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What’s the Point of Good Grades? The Case for Reconsidered Cheating Policies

Posted by Joseph D. Lento | Nov 05, 2021 | 0 Comments

For decades, we have lauded students for their high test scores and good grades. An A+ has traditionally been seen as an objective measure of hard work completed and learning accomplished.

It's becoming clearer that this isn't precisely the case. More and more students are resorting to academic dishonesty in order to meet the sky-high expectations of stellar grades. It's impossible for schools to catch and discipline every single student who cheats, leaving many to wonder whether the entire “good grades” system is getting distorted.

Modern Cheating is On the Rise-Will Sterner Cheating Policies Help?

Cases of academic misconduct have been steadily rising for a long time. 2020's rapid shift to online learning, coupled with the stresses of a worldwide pandemic and sudden academic instability, caused cheating to skyrocket.

While it's easy to point to external stressors as the culprit or suggest that students themselves are becoming more dishonest, there are those who believe it may be time to reassess our entire grading system. Our laser focus on grades may have inadvertently taught our students that the goal of learning isn't true comprehension. Instead, we've made it clear that the end goal is the letter grade—a goal clearly achievable through easier means than actually studying.

As one psychology professor put it, “grades obsession can lead to cheating.” (This isn't a new idea: almost twenty years ago, experts at Stanford said the same thing.)

In a way, this should make sense. As GPA standards rise, as access to school becomes more difficult, students increasingly see themselves in an impossible situation. They feel the deck is stacked against them. In a highly pressurized, inherently unfair situation, they don't act reasonably. They find an easy way out.

By making high grades the end-all be-all measurement for student success, we incentivize cheating. It's logical, and, in a way, it's odd that we're so appalled by it. When traditional tests are so easy to crack, too, isn't it time that we thought about another way of assessing authentic learning?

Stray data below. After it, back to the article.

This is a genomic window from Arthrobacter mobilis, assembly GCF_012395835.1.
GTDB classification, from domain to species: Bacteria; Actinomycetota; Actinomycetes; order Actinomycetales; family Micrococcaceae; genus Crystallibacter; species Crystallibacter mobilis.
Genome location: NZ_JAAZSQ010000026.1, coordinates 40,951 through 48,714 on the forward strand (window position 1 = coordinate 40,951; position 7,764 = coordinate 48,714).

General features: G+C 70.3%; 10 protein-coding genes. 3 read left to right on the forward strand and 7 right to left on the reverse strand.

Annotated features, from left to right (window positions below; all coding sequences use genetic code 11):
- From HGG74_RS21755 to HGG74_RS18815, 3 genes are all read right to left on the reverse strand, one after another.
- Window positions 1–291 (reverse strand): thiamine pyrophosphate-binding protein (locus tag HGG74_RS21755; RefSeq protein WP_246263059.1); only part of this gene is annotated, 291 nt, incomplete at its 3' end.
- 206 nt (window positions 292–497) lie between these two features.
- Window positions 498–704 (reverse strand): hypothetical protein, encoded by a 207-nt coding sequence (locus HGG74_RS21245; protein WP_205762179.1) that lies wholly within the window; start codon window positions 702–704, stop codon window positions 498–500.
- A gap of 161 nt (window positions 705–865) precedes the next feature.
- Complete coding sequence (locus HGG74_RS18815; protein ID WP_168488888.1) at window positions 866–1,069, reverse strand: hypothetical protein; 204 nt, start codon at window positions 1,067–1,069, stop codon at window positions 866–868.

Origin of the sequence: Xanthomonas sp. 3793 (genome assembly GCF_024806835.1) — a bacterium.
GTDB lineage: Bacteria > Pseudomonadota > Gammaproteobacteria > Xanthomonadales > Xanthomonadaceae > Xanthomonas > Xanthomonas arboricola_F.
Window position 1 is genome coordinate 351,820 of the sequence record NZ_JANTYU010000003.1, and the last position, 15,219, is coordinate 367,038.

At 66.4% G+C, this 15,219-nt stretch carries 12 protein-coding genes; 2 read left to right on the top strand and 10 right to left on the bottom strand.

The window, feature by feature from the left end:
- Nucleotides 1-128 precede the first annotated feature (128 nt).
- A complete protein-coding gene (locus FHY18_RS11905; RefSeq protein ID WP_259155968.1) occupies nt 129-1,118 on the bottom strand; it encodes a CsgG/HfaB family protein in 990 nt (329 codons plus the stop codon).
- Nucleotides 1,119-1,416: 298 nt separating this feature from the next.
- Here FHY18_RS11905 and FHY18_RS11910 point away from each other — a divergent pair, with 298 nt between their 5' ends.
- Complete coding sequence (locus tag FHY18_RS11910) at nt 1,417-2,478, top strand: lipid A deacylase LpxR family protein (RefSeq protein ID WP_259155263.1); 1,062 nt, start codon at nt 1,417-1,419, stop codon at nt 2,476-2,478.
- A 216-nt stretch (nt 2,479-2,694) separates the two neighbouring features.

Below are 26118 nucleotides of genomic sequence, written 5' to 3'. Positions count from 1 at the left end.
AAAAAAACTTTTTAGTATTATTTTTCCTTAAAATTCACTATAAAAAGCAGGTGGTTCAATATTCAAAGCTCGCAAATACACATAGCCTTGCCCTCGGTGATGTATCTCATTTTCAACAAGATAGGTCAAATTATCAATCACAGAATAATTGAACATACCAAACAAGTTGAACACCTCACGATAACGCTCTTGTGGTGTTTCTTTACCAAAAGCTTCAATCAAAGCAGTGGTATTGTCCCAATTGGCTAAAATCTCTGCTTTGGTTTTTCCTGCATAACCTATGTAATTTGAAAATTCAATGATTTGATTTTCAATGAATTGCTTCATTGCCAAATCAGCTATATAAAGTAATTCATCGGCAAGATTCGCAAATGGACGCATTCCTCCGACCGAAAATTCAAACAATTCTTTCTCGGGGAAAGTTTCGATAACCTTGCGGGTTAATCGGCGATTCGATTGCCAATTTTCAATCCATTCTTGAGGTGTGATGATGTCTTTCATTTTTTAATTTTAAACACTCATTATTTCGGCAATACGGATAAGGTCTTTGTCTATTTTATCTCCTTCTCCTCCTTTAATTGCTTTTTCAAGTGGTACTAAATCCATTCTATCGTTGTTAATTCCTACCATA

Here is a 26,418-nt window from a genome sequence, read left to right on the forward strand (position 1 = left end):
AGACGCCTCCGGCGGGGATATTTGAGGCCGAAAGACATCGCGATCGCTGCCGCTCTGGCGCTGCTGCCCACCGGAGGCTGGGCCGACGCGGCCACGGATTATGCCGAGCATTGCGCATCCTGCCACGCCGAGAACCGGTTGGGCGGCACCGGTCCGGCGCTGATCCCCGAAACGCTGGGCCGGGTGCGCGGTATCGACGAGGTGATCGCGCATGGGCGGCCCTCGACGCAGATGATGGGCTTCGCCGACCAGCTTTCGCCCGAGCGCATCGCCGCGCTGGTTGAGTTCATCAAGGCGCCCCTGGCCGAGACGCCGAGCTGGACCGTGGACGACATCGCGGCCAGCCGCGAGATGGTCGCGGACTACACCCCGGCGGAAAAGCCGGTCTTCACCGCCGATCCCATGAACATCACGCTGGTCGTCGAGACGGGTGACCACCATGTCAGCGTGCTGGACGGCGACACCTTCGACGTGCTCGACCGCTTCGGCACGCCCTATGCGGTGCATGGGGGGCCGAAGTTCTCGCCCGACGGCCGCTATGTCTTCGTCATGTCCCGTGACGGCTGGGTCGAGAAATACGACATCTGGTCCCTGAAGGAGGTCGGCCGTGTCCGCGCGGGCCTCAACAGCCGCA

We do know one thing for sure: Even if change is truly needed, it will be a long time before we usher in any type of new academic paradigm. At least for now, students will need a good defense if they receive allegations of academic dishonesty.

In the Meantime, Rely on the Lento Law Firm if You're Accused of Cheating

Whether the current grading system is fair or not, the stigma and consequences associated with academic dishonesty can make your academic experience (and entire future) much harder than it needs to be.

If you are in a situation where you need to negotiate sanctions for cheating or navigate your school's disciplinary system successfully, you need representation. Attorney Joseph D. Lento is a national student defense advisor who can help you protect your name and your future and even assist with other types of academic issues and concerns. Attorney Lento and his team at the Lento Law Firm have helped hundreds of students across the United States overcome academic misconduct, academic dishonesty, and academic integrity charges - alleged "cheating" in simpler terms - and they can do the same for you. Call the Lento Law Firm today at 888-535-3686 for more information.

About the Author

Joseph D. Lento

"I pride myself on having heart and driving hard to get results!" Attorney Joseph D. Lento passionately fights for the futures of his clients nationwide. Mr. Lento represents students and others in disciplinary cases and other proceedings at colleges and universities across the United States. Mr. Lento has helped countless students, professors, and others in academia at more than a thousand colleges and universities across the United States, and when necessary, he has sought justice on behalf of clients in courts across the nation. He does not settle for the easiest outcome, and instead prioritizes his clients' needs and well-being. Joseph D. Lento is licensed in Pennsylvania, New Jersey, and New York, is admitted pro hac vice as needed nationwide, and he can help you or your student address school-related issues and concerns anywhere in the United States.

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